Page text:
Ken Starr, Johnnie Moore, and Nina Shea Reported to Be 3 Leading Candidates for Trump’s International Religious Freedom Ambassador Post

WASHINGTON, DC – SEPTEMBER 12: A sign stand outside the U.S. State Department September 12, 2012 in Washington, DC. (Photo by Alex Wong/Getty Images)

The woman credited with smoothing over Donald Trump’s relations with evangelical Christians and shaping the image of former Alaska Gov. Sarah Palin has snagged a job at the State Department, Foreign Policy has learned.

Pam Pryor, the Trump campaign’s leader of “faith and Christian outreach” is vetting personnel and coordinating policy issues from her perch inside the Office of International Religious Freedom, according to two officials who spotted Pryor in her new digs.

The office is expected to gain a higher profile under the Trump administration as it carries out White House directives to prioritize the plight of persecuted Christians in the Middle East and more aggressively call out Muslim-majority governments for failing to protect religious minorities.

Pryor is currently a member of the State Department’s beachhead team, a group of enforcers tasked with putting in place the people and policies that align with the Trump White House. A formal role for Pryor isn’t expected to be announced for several weeks.

A State Department spokesperson declined to outline Pryor’s responsibilities, but a separate source familiar with her activities said she’s been vetting candidates for the job of ambassador-at-large for international religious freedom, a shortlist that includes Ken Starr, the attorney best known for his controversial investigations into Bill Clinton in the 1990s.

“It’s my understanding that it’s his job if he wants it,” said an individual familiar with the process.

Pryor burst onto the national stage during the 2008 presidential election as Palin’s “go-to girl” and confidante, and later served as the spokeswoman for Palin’s political action committee and her national political adviser. Palin endorsed Trump in a freewheeling speech to Iowa voters last January, a risky gamble at the time considering the real estate mogul’s outsider status.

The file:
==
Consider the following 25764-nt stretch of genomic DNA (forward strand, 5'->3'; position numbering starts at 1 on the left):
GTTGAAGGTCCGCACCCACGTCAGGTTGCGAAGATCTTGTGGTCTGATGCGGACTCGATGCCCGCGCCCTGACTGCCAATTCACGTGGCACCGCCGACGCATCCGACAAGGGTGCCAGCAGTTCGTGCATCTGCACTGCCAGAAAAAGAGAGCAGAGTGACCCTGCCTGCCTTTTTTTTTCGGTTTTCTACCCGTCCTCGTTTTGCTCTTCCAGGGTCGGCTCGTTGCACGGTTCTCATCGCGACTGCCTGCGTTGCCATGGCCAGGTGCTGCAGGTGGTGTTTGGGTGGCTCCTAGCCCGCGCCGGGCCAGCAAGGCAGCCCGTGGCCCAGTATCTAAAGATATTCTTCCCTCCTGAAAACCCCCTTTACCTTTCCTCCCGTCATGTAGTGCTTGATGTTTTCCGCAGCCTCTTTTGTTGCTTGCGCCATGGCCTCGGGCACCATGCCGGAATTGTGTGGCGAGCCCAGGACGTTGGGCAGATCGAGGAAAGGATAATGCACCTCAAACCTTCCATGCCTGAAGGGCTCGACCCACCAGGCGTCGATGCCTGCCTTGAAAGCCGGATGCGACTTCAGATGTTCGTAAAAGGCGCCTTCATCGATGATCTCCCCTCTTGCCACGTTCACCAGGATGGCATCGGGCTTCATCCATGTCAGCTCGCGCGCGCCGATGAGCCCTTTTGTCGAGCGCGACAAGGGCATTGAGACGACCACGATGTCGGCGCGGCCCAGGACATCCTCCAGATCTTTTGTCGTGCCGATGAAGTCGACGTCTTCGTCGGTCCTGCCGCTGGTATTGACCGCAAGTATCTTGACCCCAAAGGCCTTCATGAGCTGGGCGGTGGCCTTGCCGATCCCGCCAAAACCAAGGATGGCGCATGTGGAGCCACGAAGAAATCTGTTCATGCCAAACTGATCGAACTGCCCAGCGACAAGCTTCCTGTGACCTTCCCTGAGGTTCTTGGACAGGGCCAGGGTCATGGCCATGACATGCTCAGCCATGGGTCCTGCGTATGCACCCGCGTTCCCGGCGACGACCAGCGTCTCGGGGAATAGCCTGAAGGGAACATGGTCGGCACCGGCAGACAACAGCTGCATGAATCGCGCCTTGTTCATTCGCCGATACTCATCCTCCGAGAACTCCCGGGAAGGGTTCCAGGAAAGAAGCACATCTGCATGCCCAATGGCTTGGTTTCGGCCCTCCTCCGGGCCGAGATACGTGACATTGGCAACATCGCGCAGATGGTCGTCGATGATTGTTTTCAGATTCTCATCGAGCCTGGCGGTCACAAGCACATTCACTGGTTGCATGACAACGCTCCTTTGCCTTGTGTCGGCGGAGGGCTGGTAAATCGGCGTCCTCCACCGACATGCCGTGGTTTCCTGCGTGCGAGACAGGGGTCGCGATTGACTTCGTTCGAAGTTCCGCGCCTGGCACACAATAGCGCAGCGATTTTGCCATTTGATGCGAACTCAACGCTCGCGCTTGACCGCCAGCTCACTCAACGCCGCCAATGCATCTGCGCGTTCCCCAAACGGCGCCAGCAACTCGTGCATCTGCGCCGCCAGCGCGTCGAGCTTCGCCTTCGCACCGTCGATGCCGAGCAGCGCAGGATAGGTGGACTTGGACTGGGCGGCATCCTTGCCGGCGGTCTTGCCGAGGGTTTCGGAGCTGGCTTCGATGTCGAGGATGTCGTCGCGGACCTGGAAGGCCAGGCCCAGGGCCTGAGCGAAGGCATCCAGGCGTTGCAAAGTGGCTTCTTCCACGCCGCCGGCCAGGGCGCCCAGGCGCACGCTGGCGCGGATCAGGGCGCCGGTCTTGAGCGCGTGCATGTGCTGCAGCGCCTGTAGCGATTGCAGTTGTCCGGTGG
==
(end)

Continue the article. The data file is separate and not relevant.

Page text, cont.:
Pryor boasts a strong network of social conservatives and religious leaders and has been credited with helping allay concerns many Christian leaders had with Trump, a crass-talking twice-divorced former reality TV star who stumbled through bible verse recitations in the primaries.

Despite his awkward courtship of the Christian right, Trump dominated the white evangelical vote, 80-16 percent, according to exit polls, the most they’ve supported a GOP presidential candidate since 2004.

In recent interviews, Trump has promised to do more than the Obama administration to protect Christians from extremists who are “chopping off the heads of everybody but more so the Christians.”

“We’re going to help them,” Trump told the Christian broadcaster CBN last month. “They’ve been horribly treated.”

Supporters will be watching closely for who he picks for the top post at the Office of International Religious Freedom.

Though best known for uncovering details of Clinton’s extramarital affair with Monica Lewinsky, Starr took an interest in religious freedom issues in his role as president of Baylor University in Texas from 2010 to 2016. “He’s been very, very strong on the issue,” Frank Wolf, a former Republican congressman and religious freedom advocate, told FP. The university has been organizing conferences and sending letters on the issue, he added. Starr left Baylor in 2016 amid criticisms of the university’s handling of a series of sexual assault cases under his watch.

Other rumored candidates include Johnnie Moore, Jr., the former “special faith adviser” to Ben Carson and Nina Shea, a human rights lawyer at the conservative Hudson Institute.

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SOURCE: Foreign Policy
John Hudson